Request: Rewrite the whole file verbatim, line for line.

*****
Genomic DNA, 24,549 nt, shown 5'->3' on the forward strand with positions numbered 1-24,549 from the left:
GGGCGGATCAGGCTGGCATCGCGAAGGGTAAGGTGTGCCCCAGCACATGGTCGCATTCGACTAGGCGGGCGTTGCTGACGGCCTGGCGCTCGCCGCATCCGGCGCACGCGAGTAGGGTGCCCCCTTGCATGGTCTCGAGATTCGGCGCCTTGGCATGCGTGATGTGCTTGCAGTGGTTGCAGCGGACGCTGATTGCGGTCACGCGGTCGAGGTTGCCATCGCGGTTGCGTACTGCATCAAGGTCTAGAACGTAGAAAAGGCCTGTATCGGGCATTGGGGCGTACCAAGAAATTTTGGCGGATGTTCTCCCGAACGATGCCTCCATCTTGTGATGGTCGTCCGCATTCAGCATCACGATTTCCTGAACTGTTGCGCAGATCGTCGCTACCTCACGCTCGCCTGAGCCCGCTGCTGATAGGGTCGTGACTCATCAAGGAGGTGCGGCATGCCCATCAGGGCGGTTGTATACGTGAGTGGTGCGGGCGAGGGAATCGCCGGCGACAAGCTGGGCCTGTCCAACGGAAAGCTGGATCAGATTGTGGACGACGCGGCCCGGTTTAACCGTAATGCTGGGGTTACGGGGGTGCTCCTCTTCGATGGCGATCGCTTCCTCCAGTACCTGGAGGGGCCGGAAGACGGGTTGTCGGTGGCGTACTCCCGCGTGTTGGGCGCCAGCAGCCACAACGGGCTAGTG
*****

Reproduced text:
Genomic DNA, 24,549 nt, shown 5'->3' on the forward strand with positions numbered 1-24,549 from the left:
GGGCGGATCAGGCTGGCATCGCGAAGGGTAAGGTGTGCCCCAGCACATGGTCGCATTCGACTAGGCGGGCGTTGCTGACGGCCTGGCGCTCGCCGCATCCGGCGCACGCGAGTAGGGTGCCCCCTTGCATGGTCTCGAGATTCGGCGCCTTGGCATGCGTGATGTGCTTGCAGTGGTTGCAGCGGACGCTGATTGCGGTCACGCGGTCGAGGTTGCCATCGCGGTTGCGTACTGCATCAAGGTCTAGAACGTAGAAAAGGCCTGTATCGGGCATTGGGGCGTACCAAGAAATTTTGGCGGATGTTCTCCCGAACGATGCCTCCATCTTGTGATGGTCGTCCGCATTCAGCATCACGATTTCCTGAACTGTTGCGCAGATCGTCGCTACCTCACGCTCGCCTGAGCCCGCTGCTGATAGGGTCGTGACTCATCAAGGAGGTGCGGCATGCCCATCAGGGCGGTTGTATACGTGAGTGGTGCGGGCGAGGGAATCGCCGGCGACAAGCTGGGCCTGTCCAACGGAAAGCTGGATCAGATTGTGGACGACGCGGCCCGGTTTAACCGTAATGCTGGGGTTACGGGGGTGCTCCTCTTCGATGGCGATCGCTTCCTCCAGTACCTGGAGGGGCCGGAAGACGGGTTGTCGGTGGCGTACTCCCGCGTGTTGGGCGCCAGCAGCCACAACGGGCTAGTG